Posting is likely to continue to be sparse-to-nonexistent here for at least another week, but that really shouldn't cause you any sadness, because you've got a whole big series of tubes out there to explore. You'll survive without me for a little while longer, I'm sure. I have faith in you, dear reader.
One of the things you should certainly read is the great Steve Shaviro's marvelous post about Kathryn Bigelow, who last night became, as y'all know by now, the first woman ever to win a Best Director Oscar. I'm all for it, even if the whole situation, like The Hurt Locker itself, is complex in its meanings and implications.
The Oscar show itself was pretty awful, but that's part of the fun of watching. Every year, we get to say, "Wow, it's even worse than last year!" A decade or two from now, I expect it all to be broadcast via the future equivalent of the Wii and to require all presenters to make fart jokes.
I don't expect the Academy voters to nominate many of the films I tend to most like, nor do I expect the stuff I like among nominations to win much, so this year surprised me overall. The Hurt Locker, Inglourious Basterds, and A Serious Man were all Best Picture nominees and all movies I like and respect quite a bit. Were I an Academy member, I would have had trouble voting, because ranking those three films against each other seems pointless to me -- they're very different in their accomplishments. I probably would have put The Hurt Locker as #1, simply because Tarrantino and the Coen Brothers have had moments of Oscar glory themselves, and it's nice to spread the wealth.
The only winners that deeply bothered me were Avatar for Cinematography and The Hurt Locker for Best Original Screenplay. (I haven't seen enough of the Adapted Screenplay nominees yet to feel qualified to judge the results, though I bet once I've seen them all, I'll think In the Loop deserved it. But we'll see.) The Cinematography award for Avatar annoys the grumpy old man in me who thinks that when even a supporter admits that 70% of what is on screen was not the cinematographer's doing, then we're not talking about cinematography when we talk about what's beautiful and striking in that movie. But I know that's just me clinging desperately to the idea that cinematography is about how the frame ends up looking, and is, ultimately, about light through a lens. Oh well. Get off my lawn!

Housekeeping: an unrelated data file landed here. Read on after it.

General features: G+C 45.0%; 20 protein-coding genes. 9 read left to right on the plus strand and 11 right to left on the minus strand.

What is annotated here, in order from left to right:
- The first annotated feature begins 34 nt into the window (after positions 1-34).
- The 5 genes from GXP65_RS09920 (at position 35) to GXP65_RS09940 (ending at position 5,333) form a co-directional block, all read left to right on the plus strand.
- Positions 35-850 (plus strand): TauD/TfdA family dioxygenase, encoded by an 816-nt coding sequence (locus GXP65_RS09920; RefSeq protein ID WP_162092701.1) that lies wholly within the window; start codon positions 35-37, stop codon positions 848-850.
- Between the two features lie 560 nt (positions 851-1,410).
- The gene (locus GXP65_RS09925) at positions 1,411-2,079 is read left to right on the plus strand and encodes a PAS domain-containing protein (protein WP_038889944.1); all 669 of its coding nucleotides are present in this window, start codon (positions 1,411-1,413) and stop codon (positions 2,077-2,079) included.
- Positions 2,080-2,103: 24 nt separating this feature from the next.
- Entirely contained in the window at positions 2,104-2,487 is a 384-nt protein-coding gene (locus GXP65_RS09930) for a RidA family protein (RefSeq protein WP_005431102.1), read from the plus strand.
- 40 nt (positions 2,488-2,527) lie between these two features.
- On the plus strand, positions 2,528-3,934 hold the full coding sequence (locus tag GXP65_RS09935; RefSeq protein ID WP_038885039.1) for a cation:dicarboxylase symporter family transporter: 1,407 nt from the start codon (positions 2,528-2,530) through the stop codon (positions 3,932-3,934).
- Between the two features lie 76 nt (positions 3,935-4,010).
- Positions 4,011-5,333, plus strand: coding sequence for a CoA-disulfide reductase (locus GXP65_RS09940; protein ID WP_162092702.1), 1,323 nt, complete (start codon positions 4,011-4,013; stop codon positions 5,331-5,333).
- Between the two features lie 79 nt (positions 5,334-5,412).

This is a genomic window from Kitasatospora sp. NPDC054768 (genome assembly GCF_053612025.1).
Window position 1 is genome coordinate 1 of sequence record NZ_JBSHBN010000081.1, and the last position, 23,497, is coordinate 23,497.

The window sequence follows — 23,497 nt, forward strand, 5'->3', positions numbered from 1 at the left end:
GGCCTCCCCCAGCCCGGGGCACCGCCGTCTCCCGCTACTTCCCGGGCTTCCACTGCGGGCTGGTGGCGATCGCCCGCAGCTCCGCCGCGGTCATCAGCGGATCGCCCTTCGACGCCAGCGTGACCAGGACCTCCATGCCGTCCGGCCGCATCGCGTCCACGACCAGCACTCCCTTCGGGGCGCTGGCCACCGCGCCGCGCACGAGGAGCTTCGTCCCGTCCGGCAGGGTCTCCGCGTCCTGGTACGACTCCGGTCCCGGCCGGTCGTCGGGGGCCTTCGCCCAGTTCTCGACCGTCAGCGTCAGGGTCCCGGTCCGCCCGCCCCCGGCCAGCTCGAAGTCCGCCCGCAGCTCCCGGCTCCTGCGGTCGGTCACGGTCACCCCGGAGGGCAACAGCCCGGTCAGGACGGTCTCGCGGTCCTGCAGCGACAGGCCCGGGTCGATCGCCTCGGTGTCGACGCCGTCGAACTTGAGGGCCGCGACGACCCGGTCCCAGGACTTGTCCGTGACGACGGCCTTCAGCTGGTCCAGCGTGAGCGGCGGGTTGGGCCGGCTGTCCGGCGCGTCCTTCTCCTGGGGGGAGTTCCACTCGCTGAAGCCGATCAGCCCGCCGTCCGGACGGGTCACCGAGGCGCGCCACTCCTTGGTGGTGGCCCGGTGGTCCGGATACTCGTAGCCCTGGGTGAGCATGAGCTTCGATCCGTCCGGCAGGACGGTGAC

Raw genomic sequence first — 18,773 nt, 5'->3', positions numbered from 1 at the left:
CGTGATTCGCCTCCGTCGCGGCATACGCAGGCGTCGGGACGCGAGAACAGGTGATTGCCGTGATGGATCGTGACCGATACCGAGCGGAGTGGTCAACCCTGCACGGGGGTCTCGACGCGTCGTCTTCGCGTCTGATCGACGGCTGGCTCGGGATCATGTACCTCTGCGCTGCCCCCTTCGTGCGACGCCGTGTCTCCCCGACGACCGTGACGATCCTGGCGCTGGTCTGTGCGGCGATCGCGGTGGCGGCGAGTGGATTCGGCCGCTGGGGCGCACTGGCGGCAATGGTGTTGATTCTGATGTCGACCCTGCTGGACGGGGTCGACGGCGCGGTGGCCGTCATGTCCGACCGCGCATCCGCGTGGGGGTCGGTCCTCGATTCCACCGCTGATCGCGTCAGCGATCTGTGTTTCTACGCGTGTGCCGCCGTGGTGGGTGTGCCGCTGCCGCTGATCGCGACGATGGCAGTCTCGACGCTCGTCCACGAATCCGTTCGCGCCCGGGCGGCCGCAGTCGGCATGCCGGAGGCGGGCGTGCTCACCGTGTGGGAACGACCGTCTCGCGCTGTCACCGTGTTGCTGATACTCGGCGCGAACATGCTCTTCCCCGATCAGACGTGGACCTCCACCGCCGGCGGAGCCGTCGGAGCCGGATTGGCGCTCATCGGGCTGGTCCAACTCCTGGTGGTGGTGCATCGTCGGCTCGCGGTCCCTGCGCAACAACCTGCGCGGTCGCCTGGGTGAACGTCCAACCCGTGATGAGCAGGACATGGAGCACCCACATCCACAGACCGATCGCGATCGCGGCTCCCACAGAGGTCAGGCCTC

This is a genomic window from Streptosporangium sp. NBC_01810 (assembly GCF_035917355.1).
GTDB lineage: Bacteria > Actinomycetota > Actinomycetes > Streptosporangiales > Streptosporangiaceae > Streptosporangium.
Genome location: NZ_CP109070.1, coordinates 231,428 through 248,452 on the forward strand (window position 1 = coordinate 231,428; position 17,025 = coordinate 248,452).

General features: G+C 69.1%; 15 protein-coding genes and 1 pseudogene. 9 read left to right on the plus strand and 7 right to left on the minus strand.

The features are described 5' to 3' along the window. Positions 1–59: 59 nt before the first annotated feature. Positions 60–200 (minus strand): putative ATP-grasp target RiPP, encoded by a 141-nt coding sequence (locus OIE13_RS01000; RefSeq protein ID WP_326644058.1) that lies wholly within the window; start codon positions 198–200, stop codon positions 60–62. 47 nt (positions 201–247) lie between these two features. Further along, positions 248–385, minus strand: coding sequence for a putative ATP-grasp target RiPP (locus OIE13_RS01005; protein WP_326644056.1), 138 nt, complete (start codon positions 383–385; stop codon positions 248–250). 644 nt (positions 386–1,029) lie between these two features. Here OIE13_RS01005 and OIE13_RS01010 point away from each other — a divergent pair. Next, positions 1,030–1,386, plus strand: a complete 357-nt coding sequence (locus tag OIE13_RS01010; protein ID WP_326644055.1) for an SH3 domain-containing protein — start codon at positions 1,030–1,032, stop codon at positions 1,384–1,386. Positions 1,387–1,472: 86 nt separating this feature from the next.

Adapted Screenplay bothers me more, not because I hate The Hurt Locker (obviously), but because I see its script as good and solid, even worthy of nomination, but it's not a demonstration of truly exemplary or innovative writing -- certainly not when it's in a category that includes at least a few scripts that are exemplary and even innovative. What was truly great about The Hurt Locker didn't have as much to do with its script as with its filming, performances, and editing. So I'm perplexed. It feels like the voters who chose Mark Boal's script did so because they really liked the movie overall, rather than because of the words on the page. In comparison to something like Inglourious Basterds, where the writing is very much a central part of what makes the film successful, I just don't see what the voters saw.
I've now written more than I intended to about all this, so it's time for me to head off and work on the 1,000 things I need to get done...